To live creatively free, do what you know how to do now then 'act as if' you know how to do the rest."
How closely should art force itself to follow reality?
In many ways, art has to be more real than reality. Fiction has to make sense to readers. Life doesn't have to make sense. In fiction, each story has a beginning, a climax, and an ending where everything comes together in some kind of tidy manner. Life isn't so tidy. Things don't make that much sense in our real worlds. The problem comes when the two mix and mingle, such as in historical novels and movies.
300, the film starring Gerard Butler, an actor who is finally getting mainstream recognition after many years of being largely and unfairly ignored, is getting incredible reviews. The story of the few trying to overcome the many has echoes of so many situations we see on a daily basis that it has become irresistable to audiences. Let me say first that I have yet to see it. I will. It's actually one I would wait for the video since, although I love history, I don't watch many war movies of any kind. I do have plans to see it in the theater, though, simply to help support this actor and help push him further into mainstream view. I like that it doesn't have a bunch of huge names in it, also. The focus here seems to be the story line and acting ability instead of name-dropping. I have to appreciate that.
I did read one review of a history buff whose son (also a history buff) went to see it and came back complaining that it was historically inaccurate. I found myself on both sides of the issue. I also love history. I feel it's very important to understand history if we are to understand the present and future. However, I'm also a fiction writer and understand the basic elements stories have to have in order to pull and mesmerize audiences. The intended audience for such a film expects action and splendor and scenery (which kind of scenery may depend on gender) and without it, regardless of how historically accurate it might be, the reviews won't move it past the preview weekend.
The point of a movie, its main theme, is what an audience will remember if it's done well. Does the director's vision for what s/he wants the audience take home allow the right to artistically recreate history? Maybe. What is the point of knowing history? Remembering each detail or learning from its message? I tend to think it's the message that's important. Memorizing each date of each event in high school and college history classes seemed insane to me. They weren't going to be remembered past the test date. However, what I got from the story of it, I kept.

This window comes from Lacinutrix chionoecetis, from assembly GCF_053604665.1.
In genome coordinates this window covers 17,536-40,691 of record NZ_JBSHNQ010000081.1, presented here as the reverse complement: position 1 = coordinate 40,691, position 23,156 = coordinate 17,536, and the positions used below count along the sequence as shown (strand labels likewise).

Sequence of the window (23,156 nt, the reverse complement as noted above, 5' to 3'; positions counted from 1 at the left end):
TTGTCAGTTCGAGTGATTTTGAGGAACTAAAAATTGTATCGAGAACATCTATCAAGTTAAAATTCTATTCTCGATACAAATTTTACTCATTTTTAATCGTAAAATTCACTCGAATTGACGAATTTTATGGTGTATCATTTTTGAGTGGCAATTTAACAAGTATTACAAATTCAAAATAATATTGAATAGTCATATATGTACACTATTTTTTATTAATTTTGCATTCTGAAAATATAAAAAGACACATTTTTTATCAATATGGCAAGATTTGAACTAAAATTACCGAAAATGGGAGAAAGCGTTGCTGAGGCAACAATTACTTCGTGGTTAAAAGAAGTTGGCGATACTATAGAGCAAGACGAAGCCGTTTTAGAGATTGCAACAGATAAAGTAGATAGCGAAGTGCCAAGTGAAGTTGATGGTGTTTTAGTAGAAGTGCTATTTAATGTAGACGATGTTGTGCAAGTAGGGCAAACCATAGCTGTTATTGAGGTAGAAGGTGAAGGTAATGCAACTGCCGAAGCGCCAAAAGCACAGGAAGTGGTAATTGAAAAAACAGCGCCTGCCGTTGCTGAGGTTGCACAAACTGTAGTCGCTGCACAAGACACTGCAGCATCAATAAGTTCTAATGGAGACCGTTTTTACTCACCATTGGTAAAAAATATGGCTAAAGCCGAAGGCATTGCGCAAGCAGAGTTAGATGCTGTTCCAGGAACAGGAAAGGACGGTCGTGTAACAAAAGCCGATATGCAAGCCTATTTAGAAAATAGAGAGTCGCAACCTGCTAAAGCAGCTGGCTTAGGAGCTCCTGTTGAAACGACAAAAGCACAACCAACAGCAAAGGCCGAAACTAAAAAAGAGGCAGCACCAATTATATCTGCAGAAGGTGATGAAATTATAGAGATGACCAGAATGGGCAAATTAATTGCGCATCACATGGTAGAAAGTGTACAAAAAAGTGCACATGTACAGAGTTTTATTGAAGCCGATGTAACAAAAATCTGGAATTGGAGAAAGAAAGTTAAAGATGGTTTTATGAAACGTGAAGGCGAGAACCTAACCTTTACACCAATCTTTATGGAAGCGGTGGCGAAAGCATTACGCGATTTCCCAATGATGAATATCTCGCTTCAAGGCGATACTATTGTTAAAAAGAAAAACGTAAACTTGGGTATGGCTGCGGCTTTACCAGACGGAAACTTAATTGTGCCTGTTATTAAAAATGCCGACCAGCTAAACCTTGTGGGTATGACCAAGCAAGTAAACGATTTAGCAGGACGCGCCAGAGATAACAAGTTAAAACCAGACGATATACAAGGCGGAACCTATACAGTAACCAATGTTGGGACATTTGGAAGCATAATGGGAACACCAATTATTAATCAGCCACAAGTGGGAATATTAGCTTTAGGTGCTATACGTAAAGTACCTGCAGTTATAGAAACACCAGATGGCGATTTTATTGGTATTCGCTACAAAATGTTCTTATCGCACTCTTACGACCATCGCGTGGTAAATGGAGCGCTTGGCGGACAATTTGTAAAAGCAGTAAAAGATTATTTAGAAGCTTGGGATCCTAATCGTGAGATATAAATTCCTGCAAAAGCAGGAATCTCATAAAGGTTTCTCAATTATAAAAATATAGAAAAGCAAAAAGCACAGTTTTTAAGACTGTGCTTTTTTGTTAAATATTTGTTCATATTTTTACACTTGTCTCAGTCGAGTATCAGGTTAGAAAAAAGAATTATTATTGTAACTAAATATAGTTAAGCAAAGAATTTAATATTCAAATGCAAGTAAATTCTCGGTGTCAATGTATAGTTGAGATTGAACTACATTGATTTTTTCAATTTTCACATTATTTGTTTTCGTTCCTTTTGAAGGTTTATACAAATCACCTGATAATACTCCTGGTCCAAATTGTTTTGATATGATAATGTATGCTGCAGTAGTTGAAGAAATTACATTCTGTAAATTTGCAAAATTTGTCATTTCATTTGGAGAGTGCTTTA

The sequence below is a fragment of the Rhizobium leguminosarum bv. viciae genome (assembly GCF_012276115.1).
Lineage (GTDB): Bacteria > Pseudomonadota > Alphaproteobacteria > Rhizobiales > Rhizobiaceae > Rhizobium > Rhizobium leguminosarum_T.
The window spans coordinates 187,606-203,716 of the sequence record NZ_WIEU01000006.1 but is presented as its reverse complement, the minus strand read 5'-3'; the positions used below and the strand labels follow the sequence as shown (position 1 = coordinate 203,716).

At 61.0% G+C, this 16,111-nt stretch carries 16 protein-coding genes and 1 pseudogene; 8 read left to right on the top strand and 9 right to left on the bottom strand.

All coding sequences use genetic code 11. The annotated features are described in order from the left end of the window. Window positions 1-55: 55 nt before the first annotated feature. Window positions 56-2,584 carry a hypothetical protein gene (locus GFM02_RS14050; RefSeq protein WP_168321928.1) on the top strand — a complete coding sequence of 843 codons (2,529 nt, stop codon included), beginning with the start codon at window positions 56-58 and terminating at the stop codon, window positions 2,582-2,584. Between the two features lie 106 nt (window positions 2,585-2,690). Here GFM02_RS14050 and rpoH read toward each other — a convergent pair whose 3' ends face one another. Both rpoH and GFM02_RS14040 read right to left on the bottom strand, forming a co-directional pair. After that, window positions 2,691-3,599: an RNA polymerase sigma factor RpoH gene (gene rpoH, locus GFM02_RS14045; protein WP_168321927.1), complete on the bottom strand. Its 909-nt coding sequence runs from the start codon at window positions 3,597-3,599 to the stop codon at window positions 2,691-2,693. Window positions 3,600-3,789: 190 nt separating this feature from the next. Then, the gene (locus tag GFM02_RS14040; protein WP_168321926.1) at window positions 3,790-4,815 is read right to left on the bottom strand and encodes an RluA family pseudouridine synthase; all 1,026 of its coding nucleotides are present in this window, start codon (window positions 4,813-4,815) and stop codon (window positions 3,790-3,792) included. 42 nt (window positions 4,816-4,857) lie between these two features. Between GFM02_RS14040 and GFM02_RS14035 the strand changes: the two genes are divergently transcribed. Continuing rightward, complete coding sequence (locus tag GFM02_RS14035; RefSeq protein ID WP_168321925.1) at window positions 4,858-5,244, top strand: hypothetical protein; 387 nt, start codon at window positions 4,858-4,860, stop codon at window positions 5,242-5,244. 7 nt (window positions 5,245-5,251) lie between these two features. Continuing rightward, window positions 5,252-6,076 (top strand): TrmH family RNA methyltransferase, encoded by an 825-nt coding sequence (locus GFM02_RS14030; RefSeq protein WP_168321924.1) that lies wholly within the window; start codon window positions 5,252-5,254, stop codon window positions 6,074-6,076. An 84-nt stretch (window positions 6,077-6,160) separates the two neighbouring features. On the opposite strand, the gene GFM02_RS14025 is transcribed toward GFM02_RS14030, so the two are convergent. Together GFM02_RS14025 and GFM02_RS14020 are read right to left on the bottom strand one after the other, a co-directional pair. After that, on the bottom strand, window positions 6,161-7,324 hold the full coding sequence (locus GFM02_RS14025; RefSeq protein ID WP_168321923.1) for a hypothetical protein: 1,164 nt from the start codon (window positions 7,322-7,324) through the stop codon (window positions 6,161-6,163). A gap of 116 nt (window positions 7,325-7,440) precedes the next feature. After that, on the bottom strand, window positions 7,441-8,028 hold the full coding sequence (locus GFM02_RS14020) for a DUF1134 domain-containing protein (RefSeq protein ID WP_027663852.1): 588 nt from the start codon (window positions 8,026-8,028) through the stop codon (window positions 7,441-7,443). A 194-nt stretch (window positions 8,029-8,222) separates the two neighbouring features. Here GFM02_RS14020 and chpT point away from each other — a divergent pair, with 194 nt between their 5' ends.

Movies are fiction, unless they are specifically labelled as documentaries. If they make us stop and think, then maybe we'll go do the research ourselves. If we don't research, then we at least get the main point of the story. There is not one historical novel, including those hailed as classics, that does not play with historical fact to make it work within the story. Does it invalidate the history? Of course not. Will it lead readers to do more research on the time period to get more actual facts? Not very often. Most readers and viewers want entertainment. If they can learn a fact or two along with it, that's great, but those who want non-fiction read non-fiction or watch documentaries instead.
By the way, it's hard to tell how much of what we learn in our history books is actual history, as well. It's all slanted by whoever is telling the tale and by the individual teachers injecting their personal opinions. History always has been. Are the facts actual facts? Were they fictionalized in the first place to make them more interesting? Possibly.
Nothing written or spoken is ever done without the viewpoint of the writer or speaker involved. Nothing heard is ever taken in without the viewpoint of the one doing the hearing mixing it with personal opinion. At least in fiction, we are saying outright, "This is not fact. This is a story of my own creation in which I mixed real things with non-real things with imagination with personal opinion with belief with wants with needs...." Will the reader still get something worthwhile out of it? Of course.